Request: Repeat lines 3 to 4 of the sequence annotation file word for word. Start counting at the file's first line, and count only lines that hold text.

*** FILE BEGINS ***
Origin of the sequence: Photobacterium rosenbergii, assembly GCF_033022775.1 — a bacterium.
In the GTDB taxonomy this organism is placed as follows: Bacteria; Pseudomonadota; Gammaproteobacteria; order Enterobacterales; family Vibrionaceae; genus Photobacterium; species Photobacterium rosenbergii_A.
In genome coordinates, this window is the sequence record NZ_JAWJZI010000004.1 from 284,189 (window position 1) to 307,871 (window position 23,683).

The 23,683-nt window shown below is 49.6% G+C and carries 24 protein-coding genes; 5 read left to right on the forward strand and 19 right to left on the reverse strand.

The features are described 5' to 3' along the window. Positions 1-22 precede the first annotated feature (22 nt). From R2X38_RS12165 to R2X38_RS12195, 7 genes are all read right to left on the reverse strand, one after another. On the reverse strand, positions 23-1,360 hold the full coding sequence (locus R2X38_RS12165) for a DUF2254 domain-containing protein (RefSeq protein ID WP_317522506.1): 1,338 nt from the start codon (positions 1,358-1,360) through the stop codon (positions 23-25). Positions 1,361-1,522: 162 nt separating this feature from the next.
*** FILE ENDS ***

In genome coordinates, this window is the sequence record NZ_JAWJZI010000004.1 from 284,189 (window position 1) to 307,871 (window position 23,683).

The 23,683-nt window shown below is 49.6% G+C and carries 24 protein-coding genes; 5 read left to right on the forward strand and 19 right to left on the reverse strand.